Sunday, November 20, 2011

*Salutes new readers*

I think a lot of you may have come from Twitter, but just to say that it's very heartening to see interest in Freddie's diary. It's not unusual to see this kind of thing on the net, but I know that my Dad would have been delighted that so many people are interested in what he had to say. Anyway, here's my favourite picture of me and him (when I was cute and blonde. Not so much now).
New readers, please do start from the beginning, and please do leave comments - I am interested to hear from anyone who might have any memories of my Dad, as his diaries are incomplete and I would love to be able to fill in the gaps of the things he didn't finish. Clair

Saturday, November 19, 2011

Two minutes later the wooden gates have closed behind us. Once inside we are told to queue up and prepare for another search, but goodness knows what they expect to find after the search we had in Bari camp. The search did not take long owing to the fact that the guards searching us were soon to be off duty and were anxious to get finished.

Looking around the camp I could see that there were only a few other prisoners in the place and one said that he had arrived a few days earlier with the first inmates. The camp itself had been built originally as a wine factory and had only been built in a short time. The buildings, brick built, were large and in construction like large hangars. These were to have been the vat rooms and were large and airy and in a few weeks we were to know just how cold these buildings were.

It is now the middle of October and since our arrival a few days ago, we have all decided that this camp is not a luxury camp. When we entered our new billet we saw that our sleeping spaces were allocated and marked out on the floor by chalked lines. In the space we were to place a bundle of straw which the Italians had given each man as we entered the billet. Two blankets were issued later and that was a blessing for many of us were soon using one as a shawl when we went on roll call and on our walks round the compound.

Every morning we went on parade for the daily count and at mid-day had our issue of rice and tomato puree, a small soya flour loaf and a spoonful of sugar. At 6pm another roll call and at 8pm coffee and 'skilly'. When Red Cross parcels did come, it was amusing to see the lads 'brewing up'.

In each compound was situated an area 20 yards square roped off and was only to be used for the purposes of cooking. When Red Cross parcels were to be had these brewing grounds were a hive of activity, and as time went on, ingenious contraptions were to be seen working full pressure to give a quick brew with the minimum amount of energy used. The first time any of us had brewed up here we had used pieces of brick on which rested our tin of tea. The fuel used had been the staw on which we slept, and kneeling down had blown a the straw, lit from the embers of an earler fire. By the time the tea was boiling, the contents of the tin was tea and burnt straw. As time passed, most of us started to build small tin stoves and instead of blowing the fire, made a small fan to do the job for us, this being operated by the means of a handle.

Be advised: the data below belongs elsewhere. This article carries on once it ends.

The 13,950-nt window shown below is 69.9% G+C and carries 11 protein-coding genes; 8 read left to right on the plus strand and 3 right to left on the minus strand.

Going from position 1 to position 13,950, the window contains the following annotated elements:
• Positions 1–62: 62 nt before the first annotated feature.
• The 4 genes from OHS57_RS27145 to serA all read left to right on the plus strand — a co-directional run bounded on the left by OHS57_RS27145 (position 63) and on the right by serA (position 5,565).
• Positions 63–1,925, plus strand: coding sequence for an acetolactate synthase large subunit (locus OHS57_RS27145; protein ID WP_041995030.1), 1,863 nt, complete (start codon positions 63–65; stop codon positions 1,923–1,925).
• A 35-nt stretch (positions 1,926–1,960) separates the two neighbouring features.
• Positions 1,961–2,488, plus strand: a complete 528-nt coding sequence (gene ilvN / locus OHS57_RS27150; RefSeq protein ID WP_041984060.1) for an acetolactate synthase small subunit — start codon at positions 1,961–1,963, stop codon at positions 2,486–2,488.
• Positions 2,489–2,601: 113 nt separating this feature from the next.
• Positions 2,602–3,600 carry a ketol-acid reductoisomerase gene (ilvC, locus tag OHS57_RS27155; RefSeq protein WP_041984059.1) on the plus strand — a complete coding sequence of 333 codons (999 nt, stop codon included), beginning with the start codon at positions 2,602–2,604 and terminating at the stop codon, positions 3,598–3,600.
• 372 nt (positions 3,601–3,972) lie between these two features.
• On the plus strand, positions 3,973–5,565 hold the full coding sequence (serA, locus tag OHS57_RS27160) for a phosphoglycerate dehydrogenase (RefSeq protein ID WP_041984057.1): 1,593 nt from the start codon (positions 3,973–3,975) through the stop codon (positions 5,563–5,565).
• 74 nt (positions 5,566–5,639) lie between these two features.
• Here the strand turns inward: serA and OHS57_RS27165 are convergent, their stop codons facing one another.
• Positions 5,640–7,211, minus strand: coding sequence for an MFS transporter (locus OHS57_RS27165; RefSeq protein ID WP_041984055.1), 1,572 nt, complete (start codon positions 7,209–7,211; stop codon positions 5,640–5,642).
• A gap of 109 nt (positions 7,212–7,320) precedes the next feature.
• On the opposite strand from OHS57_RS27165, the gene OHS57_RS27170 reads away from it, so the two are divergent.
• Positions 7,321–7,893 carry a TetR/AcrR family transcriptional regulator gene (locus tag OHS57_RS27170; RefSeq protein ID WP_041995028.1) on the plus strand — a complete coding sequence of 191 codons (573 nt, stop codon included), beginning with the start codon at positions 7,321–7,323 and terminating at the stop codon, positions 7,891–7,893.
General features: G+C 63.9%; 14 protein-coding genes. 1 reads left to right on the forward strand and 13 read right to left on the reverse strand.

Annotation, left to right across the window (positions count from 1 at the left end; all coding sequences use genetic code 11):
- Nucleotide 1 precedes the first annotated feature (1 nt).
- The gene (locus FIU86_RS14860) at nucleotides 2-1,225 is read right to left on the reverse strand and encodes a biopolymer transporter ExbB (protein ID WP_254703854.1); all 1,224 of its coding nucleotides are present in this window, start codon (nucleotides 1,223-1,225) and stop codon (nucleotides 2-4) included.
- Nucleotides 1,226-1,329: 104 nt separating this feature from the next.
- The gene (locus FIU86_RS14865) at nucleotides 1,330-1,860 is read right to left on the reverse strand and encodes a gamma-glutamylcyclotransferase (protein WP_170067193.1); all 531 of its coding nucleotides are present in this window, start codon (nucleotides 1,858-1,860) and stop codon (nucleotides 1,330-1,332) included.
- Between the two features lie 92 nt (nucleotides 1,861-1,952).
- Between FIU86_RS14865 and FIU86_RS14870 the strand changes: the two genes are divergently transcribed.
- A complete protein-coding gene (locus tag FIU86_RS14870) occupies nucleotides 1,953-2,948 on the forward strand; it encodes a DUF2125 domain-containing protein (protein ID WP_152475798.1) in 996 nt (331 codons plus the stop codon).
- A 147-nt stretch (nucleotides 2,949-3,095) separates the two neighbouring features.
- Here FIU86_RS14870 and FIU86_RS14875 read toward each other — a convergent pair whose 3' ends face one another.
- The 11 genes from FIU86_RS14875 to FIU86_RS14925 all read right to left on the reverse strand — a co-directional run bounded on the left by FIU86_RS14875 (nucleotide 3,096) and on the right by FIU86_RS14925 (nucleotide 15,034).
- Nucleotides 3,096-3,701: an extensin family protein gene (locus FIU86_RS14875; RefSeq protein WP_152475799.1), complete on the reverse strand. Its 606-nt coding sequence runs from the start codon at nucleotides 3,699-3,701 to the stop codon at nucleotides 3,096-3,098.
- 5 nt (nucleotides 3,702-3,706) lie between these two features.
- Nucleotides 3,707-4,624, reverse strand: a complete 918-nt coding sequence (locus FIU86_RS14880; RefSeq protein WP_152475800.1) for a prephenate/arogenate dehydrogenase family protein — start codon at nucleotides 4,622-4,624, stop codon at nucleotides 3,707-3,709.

The base of the machine was usually a board taken from the bunks which were issued after we had been in the camp about a month. The rest of the machine was built from the tins of the Red Cross parcels. Scissors could be brought off the guards for a few cigs and these were to cut the tins to the neccessary shape and size.

Although we now had bunks in which to sleep, we found that as the weather was so cold it was neccessary to spend most of the day under the blankets. It is near Xmas and most of us were now walking round in rags. When it was neccessary to go on parade for roll call we would use one blanket as a skirt, the other as a shawl. Something had to be done about this, so a deputation went to the Commandant asking that some form of clothing be issued to the lads. The answer was that the Red Cross had dispatched British uniforms but that they had not yet arrived. In the meantime, Yugoslav uniforms would be issued as a temporary measure. The lads were overjoyed when these were issued, for although most of us looked likd the cast of a comic opera, it was certainly great to be warmer in these non-heated billets.

Xmas came and the Italians gave us all double rations that day, and an issue of vino. Each billet had a little Xmas show and the talent found was really astounding and it was wonderful to laugh and forget we were prisoners for a moment. The day ended, we went to bed and dreamed of loved ones at home wondering just what they had been doing. 'Peace and goodwill towards men'; that is what we wanted to see, but would it be this year or next? One must just keep on trusting that all would be well for us all soon.

Monday, February 1, 2010

Great footage!

Can't spot the Pater, but great viewing nevertheless...



Sunday, November 8, 2009

The sun has disappeared and the darkness falls. Most of the lads are trying to sleep. Sleep takes the mind off food for a few hours. Jack Mason is asleep in the corner, just underneath the steel-barred window, the same type of window through which I was to escape a few months later. Charlie Forsyth, the shy boy in the RAMC, has just urinated into his empty Red Cross box and is stepping over the sleeping bodies to the window, through which he will pour out the urine. He reaches through the window and tips the contents out, but some of it runs though the box into the mouth of Jack Mason, sleeping in the corner. He was asleep, but he is certainly awake now, spluttering and cursing at poor Forsyth.